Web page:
IOE - Faculty of Education and Society


Q&A with Andy Kemp

Andy studied the Educational Leadership (International) MBA at IOE, graduating in 2017 and is currently the Principal of The National Mathematics and Science College in the West Midlands.

Photo of Andy Kemp, MBA Graduate 2017. Andy Kemp.
Andy, tell us what attracted you to IOE and your course?

I was looking for a way to better develop my understanding of the non-teaching aspects of running a school, as well as something that would carry credibility when I was applying for leadership roles.

How did you find your time studying at IOE?

The MBA programme was brilliant as it brought together such a diverse range of educators from different sectors, roles, and countries. Which meant I was able to develop a much richer understanding of the educational possibilities.

Tell us about your current role, what is the core purpose and typical activities?

My role as Principal of a small specialist STEM boarding and day sixth form college is all encompassing. I am involved in every aspect of college life from directly with the students, to marketing, finance, staffing, HR, contract negotiations and governance.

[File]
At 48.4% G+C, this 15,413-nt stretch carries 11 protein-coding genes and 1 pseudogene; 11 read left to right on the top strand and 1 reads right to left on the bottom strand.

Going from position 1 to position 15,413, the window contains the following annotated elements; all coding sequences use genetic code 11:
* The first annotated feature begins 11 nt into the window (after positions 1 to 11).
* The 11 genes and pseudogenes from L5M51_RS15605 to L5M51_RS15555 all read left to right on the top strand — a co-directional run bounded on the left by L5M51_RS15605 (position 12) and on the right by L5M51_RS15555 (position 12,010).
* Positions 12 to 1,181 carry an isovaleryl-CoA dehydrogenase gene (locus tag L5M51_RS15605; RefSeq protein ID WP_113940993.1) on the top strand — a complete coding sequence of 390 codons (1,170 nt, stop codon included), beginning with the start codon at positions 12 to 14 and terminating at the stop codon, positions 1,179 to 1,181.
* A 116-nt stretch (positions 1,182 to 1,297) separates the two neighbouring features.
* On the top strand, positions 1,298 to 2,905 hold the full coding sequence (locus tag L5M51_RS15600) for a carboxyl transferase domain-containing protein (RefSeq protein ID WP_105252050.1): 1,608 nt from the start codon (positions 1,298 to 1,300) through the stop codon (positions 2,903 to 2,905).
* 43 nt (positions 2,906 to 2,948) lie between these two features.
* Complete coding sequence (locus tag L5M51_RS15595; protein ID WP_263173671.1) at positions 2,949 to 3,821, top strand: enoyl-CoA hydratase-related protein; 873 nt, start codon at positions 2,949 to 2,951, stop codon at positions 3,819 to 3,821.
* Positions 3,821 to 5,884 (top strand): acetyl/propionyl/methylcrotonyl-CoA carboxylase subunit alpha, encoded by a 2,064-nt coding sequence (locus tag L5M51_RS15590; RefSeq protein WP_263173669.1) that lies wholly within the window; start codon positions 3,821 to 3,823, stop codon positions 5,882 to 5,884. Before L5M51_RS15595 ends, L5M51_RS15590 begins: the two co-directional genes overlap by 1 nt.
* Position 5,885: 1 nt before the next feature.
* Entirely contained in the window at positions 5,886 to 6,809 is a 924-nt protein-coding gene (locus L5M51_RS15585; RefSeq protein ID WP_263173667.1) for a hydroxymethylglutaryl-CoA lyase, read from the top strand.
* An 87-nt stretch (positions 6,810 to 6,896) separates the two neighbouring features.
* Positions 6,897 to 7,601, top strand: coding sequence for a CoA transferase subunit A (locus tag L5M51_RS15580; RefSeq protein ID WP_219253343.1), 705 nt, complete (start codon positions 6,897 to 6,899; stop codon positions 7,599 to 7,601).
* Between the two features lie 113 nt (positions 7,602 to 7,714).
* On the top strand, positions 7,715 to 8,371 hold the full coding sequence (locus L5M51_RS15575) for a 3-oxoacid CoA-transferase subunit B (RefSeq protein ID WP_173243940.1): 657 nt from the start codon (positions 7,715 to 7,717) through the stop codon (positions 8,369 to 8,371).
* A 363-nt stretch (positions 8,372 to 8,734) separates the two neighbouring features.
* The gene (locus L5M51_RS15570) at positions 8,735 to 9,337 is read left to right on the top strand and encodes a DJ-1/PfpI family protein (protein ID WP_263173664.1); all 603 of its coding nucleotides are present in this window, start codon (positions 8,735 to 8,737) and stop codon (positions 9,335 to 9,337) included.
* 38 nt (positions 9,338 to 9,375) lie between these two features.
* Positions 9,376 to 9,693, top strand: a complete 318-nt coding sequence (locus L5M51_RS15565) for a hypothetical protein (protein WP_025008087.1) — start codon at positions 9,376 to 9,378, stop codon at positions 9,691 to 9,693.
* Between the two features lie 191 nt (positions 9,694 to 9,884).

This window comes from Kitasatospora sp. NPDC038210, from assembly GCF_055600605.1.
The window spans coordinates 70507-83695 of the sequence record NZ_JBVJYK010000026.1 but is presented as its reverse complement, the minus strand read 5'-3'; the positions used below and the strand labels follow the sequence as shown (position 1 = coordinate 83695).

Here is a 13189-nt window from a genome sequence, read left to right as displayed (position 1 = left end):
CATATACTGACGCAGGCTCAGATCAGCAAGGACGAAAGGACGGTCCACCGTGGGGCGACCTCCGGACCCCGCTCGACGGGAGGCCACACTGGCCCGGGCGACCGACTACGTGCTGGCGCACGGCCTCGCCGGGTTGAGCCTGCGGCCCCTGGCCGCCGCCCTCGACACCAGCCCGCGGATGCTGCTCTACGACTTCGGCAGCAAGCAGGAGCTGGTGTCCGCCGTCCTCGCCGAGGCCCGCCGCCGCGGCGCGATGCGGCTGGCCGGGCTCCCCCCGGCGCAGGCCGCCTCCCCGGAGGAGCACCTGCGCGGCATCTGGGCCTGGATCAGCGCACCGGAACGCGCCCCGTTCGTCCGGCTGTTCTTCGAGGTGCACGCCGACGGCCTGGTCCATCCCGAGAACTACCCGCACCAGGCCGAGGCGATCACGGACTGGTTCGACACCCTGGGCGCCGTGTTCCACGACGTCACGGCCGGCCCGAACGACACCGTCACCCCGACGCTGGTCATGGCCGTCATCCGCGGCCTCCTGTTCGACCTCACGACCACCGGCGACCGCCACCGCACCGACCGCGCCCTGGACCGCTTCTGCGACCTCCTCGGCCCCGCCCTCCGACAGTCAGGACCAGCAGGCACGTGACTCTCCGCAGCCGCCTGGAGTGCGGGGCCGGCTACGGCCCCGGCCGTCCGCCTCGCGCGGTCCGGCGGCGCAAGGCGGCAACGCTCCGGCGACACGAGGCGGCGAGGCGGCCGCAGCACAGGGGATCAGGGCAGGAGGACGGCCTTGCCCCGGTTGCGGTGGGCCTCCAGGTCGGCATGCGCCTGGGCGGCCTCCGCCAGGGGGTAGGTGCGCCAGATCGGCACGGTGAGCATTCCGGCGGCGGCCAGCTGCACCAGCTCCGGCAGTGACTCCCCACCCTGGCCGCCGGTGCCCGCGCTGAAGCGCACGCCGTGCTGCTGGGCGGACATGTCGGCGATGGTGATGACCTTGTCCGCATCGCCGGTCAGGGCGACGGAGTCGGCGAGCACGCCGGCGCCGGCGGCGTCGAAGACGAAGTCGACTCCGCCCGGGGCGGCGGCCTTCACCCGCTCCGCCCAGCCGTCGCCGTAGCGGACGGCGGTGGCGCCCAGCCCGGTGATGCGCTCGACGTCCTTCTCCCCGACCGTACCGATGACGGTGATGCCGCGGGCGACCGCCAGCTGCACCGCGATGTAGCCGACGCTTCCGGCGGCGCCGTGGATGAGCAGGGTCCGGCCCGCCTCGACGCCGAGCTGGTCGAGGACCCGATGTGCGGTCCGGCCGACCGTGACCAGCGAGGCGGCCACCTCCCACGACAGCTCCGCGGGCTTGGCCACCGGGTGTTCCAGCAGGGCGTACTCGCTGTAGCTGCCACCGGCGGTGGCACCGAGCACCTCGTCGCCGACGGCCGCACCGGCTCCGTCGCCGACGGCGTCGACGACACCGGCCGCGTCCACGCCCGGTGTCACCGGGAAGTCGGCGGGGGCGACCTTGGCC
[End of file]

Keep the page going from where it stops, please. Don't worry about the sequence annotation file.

How did you get to where you are now in your career?

My career has nearly all been in education, but a fairly eclectic range of schools which has given me an incredible range of experience. I started out teaching in adult education and FE doing IT and accountancy before retaining as a secondary mathematics teacher. From there I’ve held roles as clubs and societies co-ordinator, head of mathematics, timetabler, director of digital strategy, director of studies, senior deputy head, head of senior school and now principal.

What advice would you give to a student looking to get into a career in your sector?

The journey to headship is often a little haphazard. You go into teaching, as you love teaching, and gradually you take on more and different responsibilities until eventually you mostly stop doing the thing you went into it for! The other problem is teacher training, does exactly what it says on the tin, but it doesn’t prepare you for school leadership...so look out for opportunities to develop that side of your skillset, like an MBA!

How do you approach professional development and/or networking? Has your approach changed at all over the course of your career?

So much of your career is down to chance meetings, and random opportunities. For this reason, networking is so important. But more than that I’d encourage you to be useful to other people, you never know when they will come back to repay the favour or where that might lead.

Last updated 23 August 2022.